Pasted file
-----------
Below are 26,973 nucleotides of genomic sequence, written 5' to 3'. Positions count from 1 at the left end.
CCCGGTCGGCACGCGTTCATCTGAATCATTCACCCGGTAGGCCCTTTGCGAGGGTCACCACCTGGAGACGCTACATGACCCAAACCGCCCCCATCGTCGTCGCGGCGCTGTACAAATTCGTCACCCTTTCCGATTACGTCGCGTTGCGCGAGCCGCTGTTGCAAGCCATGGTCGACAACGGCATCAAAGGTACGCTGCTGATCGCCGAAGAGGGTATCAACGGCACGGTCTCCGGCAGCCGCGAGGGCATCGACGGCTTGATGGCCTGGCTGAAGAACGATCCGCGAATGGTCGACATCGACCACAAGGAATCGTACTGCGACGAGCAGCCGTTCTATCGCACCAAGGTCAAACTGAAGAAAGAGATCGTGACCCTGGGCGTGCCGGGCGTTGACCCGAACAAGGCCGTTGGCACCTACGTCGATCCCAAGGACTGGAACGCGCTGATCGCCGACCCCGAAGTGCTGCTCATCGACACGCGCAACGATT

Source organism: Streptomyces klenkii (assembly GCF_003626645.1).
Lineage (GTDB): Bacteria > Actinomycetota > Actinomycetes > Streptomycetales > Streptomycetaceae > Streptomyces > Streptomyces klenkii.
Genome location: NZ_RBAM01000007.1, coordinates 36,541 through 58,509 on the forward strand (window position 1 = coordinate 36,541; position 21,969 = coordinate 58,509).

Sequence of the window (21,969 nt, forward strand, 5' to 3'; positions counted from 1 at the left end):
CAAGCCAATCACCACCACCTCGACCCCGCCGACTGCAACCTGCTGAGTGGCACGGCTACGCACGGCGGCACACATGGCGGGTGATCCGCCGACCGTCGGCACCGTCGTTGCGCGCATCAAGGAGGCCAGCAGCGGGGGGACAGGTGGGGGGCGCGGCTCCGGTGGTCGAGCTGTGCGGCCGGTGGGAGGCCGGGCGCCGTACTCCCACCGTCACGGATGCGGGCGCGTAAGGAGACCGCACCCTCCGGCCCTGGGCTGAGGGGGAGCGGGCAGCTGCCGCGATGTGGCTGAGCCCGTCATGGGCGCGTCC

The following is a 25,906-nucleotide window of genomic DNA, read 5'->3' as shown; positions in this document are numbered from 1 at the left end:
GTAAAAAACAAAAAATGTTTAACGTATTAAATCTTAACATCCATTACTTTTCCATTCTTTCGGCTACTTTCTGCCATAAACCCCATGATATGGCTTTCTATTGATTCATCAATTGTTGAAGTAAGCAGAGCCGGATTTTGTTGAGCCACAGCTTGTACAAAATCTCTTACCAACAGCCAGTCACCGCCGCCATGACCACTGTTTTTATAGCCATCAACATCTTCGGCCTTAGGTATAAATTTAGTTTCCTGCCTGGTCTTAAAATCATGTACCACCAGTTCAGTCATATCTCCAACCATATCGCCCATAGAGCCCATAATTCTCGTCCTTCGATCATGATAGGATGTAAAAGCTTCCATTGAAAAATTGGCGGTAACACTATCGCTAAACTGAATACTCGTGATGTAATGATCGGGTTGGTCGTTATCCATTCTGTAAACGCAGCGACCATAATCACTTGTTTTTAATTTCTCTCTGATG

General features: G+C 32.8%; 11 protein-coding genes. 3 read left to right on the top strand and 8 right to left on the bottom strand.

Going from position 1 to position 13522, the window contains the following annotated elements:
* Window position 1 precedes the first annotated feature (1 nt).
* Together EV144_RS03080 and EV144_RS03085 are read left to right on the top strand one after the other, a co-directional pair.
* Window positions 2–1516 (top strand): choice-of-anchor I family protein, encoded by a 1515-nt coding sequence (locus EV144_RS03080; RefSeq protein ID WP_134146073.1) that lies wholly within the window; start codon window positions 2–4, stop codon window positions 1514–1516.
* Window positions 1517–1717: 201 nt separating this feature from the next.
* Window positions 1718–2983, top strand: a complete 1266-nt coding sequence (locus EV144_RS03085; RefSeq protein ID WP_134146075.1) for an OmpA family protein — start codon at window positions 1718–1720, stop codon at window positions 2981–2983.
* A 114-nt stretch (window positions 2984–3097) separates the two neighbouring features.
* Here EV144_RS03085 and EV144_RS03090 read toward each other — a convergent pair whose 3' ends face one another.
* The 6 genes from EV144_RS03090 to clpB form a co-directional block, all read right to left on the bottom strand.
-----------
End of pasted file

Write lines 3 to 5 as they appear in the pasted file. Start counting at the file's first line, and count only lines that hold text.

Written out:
Source organism: Streptomyces klenkii (assembly GCF_003626645.1).
Lineage (GTDB): Bacteria > Actinomycetota > Actinomycetes > Streptomycetales > Streptomycetaceae > Streptomyces > Streptomyces klenkii.
Genome location: NZ_RBAM01000007.1, coordinates 36,541 through 58,509 on the forward strand (window position 1 = coordinate 36,541; position 21,969 = coordinate 58,509).